Lhakpa Sherpa, a Nepali woman who works as a housekeeper in Hartford, Connecticut, is arguably the most successful female climber on Mount Everest.
Sherpa, 40, has climbed Mount Everest six times and is attempting to ascend the mountain for her seventh. She has summited Everest more times than any other woman in the world and yet remains relatively unknown.
According to Outside Online, Sherpa is illiterate and doesn’t drive. She juggles two jobs as a housekeeper for an in-home health care service and as a cashier at a local 7-Eleven. Her combined income from the job equates to $400 a week.
Sherpa, the middle child of 11 siblings, grew up in Balkaharka, a village in the Makalu region of the Nepalese Himalayas that is located 13,000 feet above sea level. She entered the family’s trekking and climbing business as a porter and began carrying loads between 25 to 50 pounds of equipment at the age of 15. She also met her then 39-year-old future husband, George Dijmarescu, after a climb at a popular bar in Kathmandu.
Today she lives in a two-bedroom apartment in West Hartford with her two daughters, age eight and 13, and her 18-year-old son from a previous relationship. She was married for 12 years to Dijmarescu, a Romanian-American who is a nine-time Mount Everest climber. Five of her trips climbing Everest was organized by her ex-husband Dijamrescu.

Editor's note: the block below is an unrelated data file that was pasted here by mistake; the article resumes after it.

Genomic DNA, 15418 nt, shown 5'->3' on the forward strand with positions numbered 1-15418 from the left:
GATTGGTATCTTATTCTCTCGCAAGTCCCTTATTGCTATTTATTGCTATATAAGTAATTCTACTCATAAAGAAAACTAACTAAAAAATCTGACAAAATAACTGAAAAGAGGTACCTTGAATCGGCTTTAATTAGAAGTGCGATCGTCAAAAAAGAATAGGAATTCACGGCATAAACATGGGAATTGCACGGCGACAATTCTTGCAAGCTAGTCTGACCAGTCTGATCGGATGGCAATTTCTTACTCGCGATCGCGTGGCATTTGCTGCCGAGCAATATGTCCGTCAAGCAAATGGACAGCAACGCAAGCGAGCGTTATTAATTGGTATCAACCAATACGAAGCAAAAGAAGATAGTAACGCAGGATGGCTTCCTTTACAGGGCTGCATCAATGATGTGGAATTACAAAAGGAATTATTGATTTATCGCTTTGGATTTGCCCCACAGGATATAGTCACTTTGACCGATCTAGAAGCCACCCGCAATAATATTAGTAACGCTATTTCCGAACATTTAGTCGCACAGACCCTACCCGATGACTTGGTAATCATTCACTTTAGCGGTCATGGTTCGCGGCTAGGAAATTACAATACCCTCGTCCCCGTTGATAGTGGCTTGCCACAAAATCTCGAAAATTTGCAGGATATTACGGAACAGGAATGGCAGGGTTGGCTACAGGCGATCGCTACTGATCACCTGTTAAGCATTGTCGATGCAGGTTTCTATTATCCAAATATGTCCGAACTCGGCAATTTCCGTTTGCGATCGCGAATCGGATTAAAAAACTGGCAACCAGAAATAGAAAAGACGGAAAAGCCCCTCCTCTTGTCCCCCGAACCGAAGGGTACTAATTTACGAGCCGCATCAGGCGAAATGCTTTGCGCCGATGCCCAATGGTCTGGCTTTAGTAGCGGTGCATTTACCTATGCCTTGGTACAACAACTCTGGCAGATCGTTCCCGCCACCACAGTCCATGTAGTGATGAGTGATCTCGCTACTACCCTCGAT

Sherpa became the first Nepalese woman to survive the climb to Everest’s peak in 2000. A PBS article from 2003 mentions Lhakpa Sherpa and her climbing family’s Everest conquests. She has also been awarded six summit certificates including five from the Chinese government and one from Nepal. Despite her incredibly impressive achievements, not many know her name.
Lhakpa was briefly mentioned in a 2013 ESPN article that featured five-time Everest climber Melissa Arnot. The article read:
“It marked the fifth Everest summit for Arnot, a remarkable achievement for someone who has not yet turned 30. Records vary, but she is either the most accomplished female Everest climber ever, or the most accomplished non-Sherpa woman. (A Nepali named Lakpa Sherpa is said to have from four to six Everest summits; she did not reply to an email seeking verification.)”
Her anonymity is partly due to the perception that Sherpa people, the group of people who reside in high elevations in the mountainous region of the Himalayas, are excellent climbers, which results in their accomplishments not usually being singled out. However, Sherpa also has a reason for shying away from the media.
In 2004, she claimed to have been punched in the head by her ex-husband while at Everest’s north-side base camp while with other expedition teammates from Connecticut. Since then she has reportedly been too afraid to speak to reporters.
A civil trial in Connecticut Superior Court convicted Dijamrescu for a breach of peace but not for second-degree assault. He was given a six-month suspended sentence and a year of probation. The divorce was finalized and Sherpa, a permanent resident of the U.S., was awarded sole legal custody of her two daughters.
Last month, Sherpa embarked on a trip back to Nepal to climb Mount Everest for the seventh time. The trip has been run by her brother’s outfit, Seven Summits Club, which has provided her with all the equipment she needs. By the beginning of May, the team had already ascended 27,000 feet.